They perfectly match. The difference is that you now have a transfer function letting you calculate the values for all components depending on how you want to tune this filter and what attenuation you want at the peak. What truly matters is the low-entropy well-ordered form which tells you what terms contribute gains (attenuation), poles and zeros. Without this arrangement, there is no way you can design your circuit to meet a certain goal. To my opinion, the FACTs are unbeatable to obtain these results in one clean shot (you would need to rework the raw reference function to obtain the form I gave). If you are designing circuits (passive or active) and need to determine transfer functions, I encourage you to acquire that skill because once you have it, you won't go back to the classical approach. If you start slowly step by step, it is quite simple actually. Complicate expressions when you master 1st-order circuits.

You can discover FACTs further here

http://cbasso.pagesperso-orange.fr/Downloads/PPTs/Chris%20Basso%20APEC%20seminar%202016.pdf

and also through examples published in the introductory book

http://cbasso.pagesperso-orange.fr/Downloads/Book/List%20of%20FACTs%20examples.pdf

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  • \$\begingroup\$ Great answer. But next time try to use a PNG instead of JPG. \$\endgroup\$ – G36 May 14 '17 at 10:04
  • \$\begingroup\$ Thanks, I was just realising for the bode plot does it matter if it starts at say -7db? \$\endgroup\$ – Student May 14 '17 at 10:10
  • \$\begingroup\$ Wow that's what is called OVERKILLING! Good low entropy design and analysis instead calls for spotting those two poles are both very weakly coupled (one cap seen resistance virtually do not change upon open/shorting the other one) and widely frequency separated (\$100\text{ nF}\times 86\text{ k}\Omega =8.6\text{ ms}\$ and \$ 9\text{ pF}\times 2.2\text{M}\Omega=20\;\mu\text{s}\$ are over two decades apart). In short transfer function is just DC gain, zero in the origin and the two poles already worked out. \$\endgroup\$ – carloc May 14 '17 at 10:50
  • \$\begingroup\$ @G36, thanks, no problem but just for my reference, why PNG rather than JPG? \$\endgroup\$ – Verbal Kint May 14 '17 at 11:33
  • \$\begingroup\$ @user6186979, what do you mean "start at -7 dB"? Because of the zero at the origin, the attenuation increases as you compute lower frequencies magnitudes. In a Log scale, since you can't have 0 Hz in the x-axis, as you go down the frequency axis and adopt a low starting frequency, let's say 100 mHz, 10 mHz or 1 mHz, the dB magnitude will dive to higher negative values. Does it answer the question? \$\endgroup\$ – Verbal Kint May 14 '17 at 12:36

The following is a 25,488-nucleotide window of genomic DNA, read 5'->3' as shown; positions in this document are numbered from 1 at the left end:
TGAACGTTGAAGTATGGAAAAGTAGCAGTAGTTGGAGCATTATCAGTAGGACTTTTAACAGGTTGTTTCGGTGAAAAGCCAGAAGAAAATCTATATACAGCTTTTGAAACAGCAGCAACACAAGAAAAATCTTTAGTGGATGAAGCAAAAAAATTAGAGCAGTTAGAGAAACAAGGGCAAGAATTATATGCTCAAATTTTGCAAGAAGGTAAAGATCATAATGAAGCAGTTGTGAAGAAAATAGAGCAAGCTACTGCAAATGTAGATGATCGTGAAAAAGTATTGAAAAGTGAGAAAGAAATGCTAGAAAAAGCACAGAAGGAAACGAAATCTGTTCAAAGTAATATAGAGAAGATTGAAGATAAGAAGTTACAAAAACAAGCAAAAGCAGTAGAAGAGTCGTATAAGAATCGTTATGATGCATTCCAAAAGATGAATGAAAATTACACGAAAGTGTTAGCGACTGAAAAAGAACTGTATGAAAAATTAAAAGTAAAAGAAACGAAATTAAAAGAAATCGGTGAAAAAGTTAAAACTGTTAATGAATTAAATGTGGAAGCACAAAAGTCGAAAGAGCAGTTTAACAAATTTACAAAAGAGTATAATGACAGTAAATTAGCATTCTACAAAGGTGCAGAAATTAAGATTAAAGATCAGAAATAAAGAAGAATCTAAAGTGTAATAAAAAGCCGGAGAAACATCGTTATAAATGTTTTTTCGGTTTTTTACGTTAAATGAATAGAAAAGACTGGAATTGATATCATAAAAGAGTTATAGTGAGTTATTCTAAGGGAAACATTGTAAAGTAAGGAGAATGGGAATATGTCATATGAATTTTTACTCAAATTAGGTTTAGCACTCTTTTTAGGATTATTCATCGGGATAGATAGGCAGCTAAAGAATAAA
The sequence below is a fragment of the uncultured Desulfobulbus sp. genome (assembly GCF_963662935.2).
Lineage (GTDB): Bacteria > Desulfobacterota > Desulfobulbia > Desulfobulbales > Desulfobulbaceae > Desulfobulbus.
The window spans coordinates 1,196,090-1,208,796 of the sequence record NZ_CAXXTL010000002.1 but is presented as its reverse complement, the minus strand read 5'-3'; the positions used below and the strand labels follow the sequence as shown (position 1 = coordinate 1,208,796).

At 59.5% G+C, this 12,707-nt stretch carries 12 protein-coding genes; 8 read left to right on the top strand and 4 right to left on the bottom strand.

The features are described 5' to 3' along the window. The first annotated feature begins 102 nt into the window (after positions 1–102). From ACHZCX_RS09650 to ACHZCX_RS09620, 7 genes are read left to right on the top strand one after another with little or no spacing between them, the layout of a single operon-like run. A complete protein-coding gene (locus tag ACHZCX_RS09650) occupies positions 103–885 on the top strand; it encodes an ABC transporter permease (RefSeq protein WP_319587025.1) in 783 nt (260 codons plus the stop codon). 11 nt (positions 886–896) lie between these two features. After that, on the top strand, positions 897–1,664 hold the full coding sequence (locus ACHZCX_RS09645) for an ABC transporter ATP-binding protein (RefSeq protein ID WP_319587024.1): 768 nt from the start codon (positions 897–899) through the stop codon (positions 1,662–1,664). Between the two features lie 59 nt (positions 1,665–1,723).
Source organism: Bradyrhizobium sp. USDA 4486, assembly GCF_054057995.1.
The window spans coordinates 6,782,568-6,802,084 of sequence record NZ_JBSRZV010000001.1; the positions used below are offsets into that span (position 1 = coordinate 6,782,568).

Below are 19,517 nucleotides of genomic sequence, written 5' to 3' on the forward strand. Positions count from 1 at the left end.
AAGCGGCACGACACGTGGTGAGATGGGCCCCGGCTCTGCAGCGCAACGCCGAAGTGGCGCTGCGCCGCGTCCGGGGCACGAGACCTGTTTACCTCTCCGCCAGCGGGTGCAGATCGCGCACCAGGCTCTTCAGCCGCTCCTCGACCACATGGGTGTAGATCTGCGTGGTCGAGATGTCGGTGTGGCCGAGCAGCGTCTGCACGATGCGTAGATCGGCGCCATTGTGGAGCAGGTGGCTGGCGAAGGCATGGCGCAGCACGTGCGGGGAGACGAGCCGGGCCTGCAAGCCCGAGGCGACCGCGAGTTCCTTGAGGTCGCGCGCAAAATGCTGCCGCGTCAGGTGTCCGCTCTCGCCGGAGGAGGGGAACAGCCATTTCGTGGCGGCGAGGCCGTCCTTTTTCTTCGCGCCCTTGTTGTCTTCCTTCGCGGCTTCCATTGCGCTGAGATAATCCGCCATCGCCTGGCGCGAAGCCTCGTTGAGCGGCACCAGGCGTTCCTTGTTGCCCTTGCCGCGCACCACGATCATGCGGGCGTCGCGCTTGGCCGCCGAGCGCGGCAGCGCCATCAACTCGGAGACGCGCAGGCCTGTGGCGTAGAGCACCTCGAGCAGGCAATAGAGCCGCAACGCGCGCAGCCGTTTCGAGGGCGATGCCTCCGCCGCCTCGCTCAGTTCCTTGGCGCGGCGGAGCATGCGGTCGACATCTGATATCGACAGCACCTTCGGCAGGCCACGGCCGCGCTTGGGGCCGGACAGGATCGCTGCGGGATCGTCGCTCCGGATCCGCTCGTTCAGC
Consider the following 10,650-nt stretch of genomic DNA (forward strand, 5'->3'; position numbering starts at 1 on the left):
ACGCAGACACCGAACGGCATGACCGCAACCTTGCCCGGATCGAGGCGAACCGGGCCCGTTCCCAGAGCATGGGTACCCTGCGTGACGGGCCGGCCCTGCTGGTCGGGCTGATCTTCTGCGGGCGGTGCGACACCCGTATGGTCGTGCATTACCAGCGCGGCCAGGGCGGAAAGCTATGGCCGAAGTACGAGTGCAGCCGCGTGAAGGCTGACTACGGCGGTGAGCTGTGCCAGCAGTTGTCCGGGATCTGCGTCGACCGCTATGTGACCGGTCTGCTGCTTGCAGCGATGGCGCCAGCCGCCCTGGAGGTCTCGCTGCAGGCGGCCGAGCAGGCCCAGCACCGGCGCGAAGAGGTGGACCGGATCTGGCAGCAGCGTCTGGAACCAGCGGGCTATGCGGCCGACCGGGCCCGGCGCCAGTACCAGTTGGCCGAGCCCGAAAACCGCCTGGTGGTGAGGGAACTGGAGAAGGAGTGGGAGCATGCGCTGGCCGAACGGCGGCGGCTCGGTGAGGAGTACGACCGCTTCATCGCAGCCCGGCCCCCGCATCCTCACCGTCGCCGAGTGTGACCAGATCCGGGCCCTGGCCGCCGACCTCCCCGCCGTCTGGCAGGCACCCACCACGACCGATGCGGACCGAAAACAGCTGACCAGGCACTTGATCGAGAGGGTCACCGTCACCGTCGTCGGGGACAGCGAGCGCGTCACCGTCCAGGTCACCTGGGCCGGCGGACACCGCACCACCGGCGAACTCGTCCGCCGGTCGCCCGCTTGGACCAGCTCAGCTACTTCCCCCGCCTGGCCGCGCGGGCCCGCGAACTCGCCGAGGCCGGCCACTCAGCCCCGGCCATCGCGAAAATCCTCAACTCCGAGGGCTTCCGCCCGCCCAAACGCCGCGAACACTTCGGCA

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Left hand side is ok,

Right hand side equation is not.

$$R_{eq}= R_2//(R_3+\frac{1}{SC_2})$$

Then

$$V_{IN}=V_{IN1}\frac{R_{eq}}{R_{eq} + R_{1} + \frac{1}{SC_{1}} }$$

Note: $$X//Y = \frac{1}{X^{-1} + Y^{-1}}$$ and $$s = wj$$

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  • \$\begingroup\$ Oh ok thanks. So why is it possible to leave the LHS equation? As in is it since Vin is known at that point and so that is the only voltage going through R3 and C2? (My thought process anyway) \$\endgroup\$ – Student May 14 '17 at 5:15
  • \$\begingroup\$ "since Vin is known at that point and so that is the only voltage going through R3 and C2?" -> Yes: Vin has the value Vin =VIN1*Req/(Req + R1 + (SC1)^-1). So you could think of it as a voltage source with that specified value on that node. \$\endgroup\$ – Tomás Arturo Herrera Castro May 14 '17 at 5:42
  • \$\begingroup\$ Thanks, i was also wondering if you knew how i would find the transfer function for this band pass filter? \$\endgroup\$ – Student May 14 '17 at 5:51
  • \$\begingroup\$ Yes, just replace Vin from my equation into your LHS equation (Vin is just an auxiliary variable after all). I would recommend "s" notation as it is easier to work with and to find the zeroes and poles of the circuit. Note: The TF is Output/Input so leave it like Vout/Vin1. \$\endgroup\$ – Tomás Arturo Herrera Castro May 14 '17 at 6:00